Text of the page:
Week #3 Reflection: Gospel of Matthew 25:31-46
Verse to memorize
“Whatever you did for one of these least brothers of mine, you did for Me.”
In teaching the people of Israel, Jesus used images that were very familiar to them. Here, in order to illustrate his role as judge, calling himself the Son of Man, he uses two images, the shepherd sorting the sheep from the goats and the cosmic king on his throne. Our Lord wants the people (and us) to know that how we treat other people in our daily lives matters a lot to Him. He also wants us to know about the judgement and the eternal reward or eternal loss that will come after we stand before Him at our deaths.
When the Son of Man comes in his glory, and all the angels with him, he will sit upon his glorious throne, and all the nations will be assembled before him. And he will separate them one from another, as a shepherd separates the sheep from the goats. He will place the sheep on his right and the goats on his left. Then the king will say to those on his right, ‘Come, you who are blessed by my Father. Inherit the kingdom prepared for you from the foundation of the world. For I was hungry and you gave me food, I was thirsty and you gave me drink, a stranger and you welcomed me, naked and you clothed me, ill and you cared for me, in prison and you visited me.’ Then the righteous will answer him and say, ‘Lord, when did we see you hungry and feed you, or thirsty and give you drink? When did we see you a stranger and welcome you, or naked and clothe you? When did we see you ill or in prison, and visit you?’ And the king will say to them in reply, ‘Amen, I say to you, whatever you did for one of these least brothers of mine, you did for me.’ Then he will say to those on his left, ‘Depart from me, you accursed, into the eternal fire prepared for the devil and his angels. For I was hungry and you gave me no food, I was thirsty and you gave me no drink, a stranger and you gave me no welcome, naked and you gave me no clothing, ill and in prison, and you did not care for me.’ Then they will answer and say, ‘Lord, when did we see you hungry or thirsty or a stranger or naked or ill or in prison, and not minister to your needs?’ He will answer them, ‘Amen, I say to you, what you did not do for one of these least ones, you did not do for me.’ And these will go off to eternal punishment, but the righteous to eternal life.” (NAB)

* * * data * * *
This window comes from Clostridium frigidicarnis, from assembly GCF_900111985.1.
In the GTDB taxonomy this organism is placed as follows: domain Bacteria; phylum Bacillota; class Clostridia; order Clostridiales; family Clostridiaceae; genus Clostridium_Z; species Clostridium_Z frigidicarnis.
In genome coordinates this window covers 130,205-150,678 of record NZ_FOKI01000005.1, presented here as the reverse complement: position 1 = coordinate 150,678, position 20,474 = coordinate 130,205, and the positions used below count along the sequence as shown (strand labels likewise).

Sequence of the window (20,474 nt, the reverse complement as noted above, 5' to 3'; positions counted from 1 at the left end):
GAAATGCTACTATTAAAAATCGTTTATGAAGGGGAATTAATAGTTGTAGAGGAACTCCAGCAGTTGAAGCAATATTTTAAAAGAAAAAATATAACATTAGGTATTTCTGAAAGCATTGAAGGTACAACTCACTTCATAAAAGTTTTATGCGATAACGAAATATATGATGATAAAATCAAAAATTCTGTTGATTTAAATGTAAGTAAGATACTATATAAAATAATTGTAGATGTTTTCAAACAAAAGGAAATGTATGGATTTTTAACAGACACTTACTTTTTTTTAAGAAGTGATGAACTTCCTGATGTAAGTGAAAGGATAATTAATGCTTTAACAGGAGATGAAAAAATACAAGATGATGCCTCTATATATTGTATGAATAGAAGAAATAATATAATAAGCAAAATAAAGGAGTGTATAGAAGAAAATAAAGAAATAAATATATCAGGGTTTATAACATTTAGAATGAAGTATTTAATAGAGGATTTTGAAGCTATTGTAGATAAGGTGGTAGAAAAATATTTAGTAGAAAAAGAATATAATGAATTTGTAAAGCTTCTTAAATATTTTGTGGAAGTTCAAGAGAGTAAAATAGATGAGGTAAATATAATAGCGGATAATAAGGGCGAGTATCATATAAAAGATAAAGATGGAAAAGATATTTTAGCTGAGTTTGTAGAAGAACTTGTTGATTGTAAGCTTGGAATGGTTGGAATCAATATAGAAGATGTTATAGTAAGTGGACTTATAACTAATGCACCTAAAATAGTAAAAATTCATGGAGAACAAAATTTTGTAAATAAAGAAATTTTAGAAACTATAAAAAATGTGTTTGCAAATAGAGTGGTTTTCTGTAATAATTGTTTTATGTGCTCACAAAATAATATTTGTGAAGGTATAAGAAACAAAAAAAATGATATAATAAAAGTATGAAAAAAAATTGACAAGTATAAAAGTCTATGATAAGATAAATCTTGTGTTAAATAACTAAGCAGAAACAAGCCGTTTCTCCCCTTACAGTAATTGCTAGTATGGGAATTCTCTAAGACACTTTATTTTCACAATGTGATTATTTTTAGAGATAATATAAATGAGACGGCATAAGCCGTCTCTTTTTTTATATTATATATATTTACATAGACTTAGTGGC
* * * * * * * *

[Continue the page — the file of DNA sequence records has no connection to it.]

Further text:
1. Jesus calls Himself the Good Shepherd. What do shepherds do? We don’t have very many shepherds in the US, but we do have sheep farms, pastures and someone cares for the sheep.
2. In this passage He also calls Himself the King of All Nations. What do kings do? Well, today most kings have little power. In the ancient world of Jesus, kings had great power, even power of life and death.
3. When Jesus talks about “coming in all his glory and all the angels with him”, and “the nations assembled before him”, what scene is he painting for us? Did you guess the end of the world? You are correct! At Mass, in the Nicene Creed, we say what we believe that “He will come again in glory to judge the living and the dead”. This is the doctrine of the Last Judgment.
4. In the passage above, Jesus uses the figures of sheep and the goats. How are sheep and goats different? (Ans: sheep are obedient and goats are hard to control) The sheep and goats stand for people. What will those of us who obey “the Good Shepherd” inherit? (Ans: eternal life in His kingdom of heaven)
5. These’s something else here. What else? Clue: look at vs. 35 & 36. To inherit eternal life (“heaven”) Jesus wants us to feed the hungry, give drink to the thirsty, clothe the naked, visit the sick, visit those in prisons and shelter the homeless. What does the Catechism call these charitable acts? (Ans: the Corporal Works of Mercy)
6. What is the big surprise in this teaching story of Jesus? Answer: Each needy person that we help or fail to help, is really Jesus in disguise. But we have to use our eyes of faith to see Him in disguise.
Courtesy of The Bible Project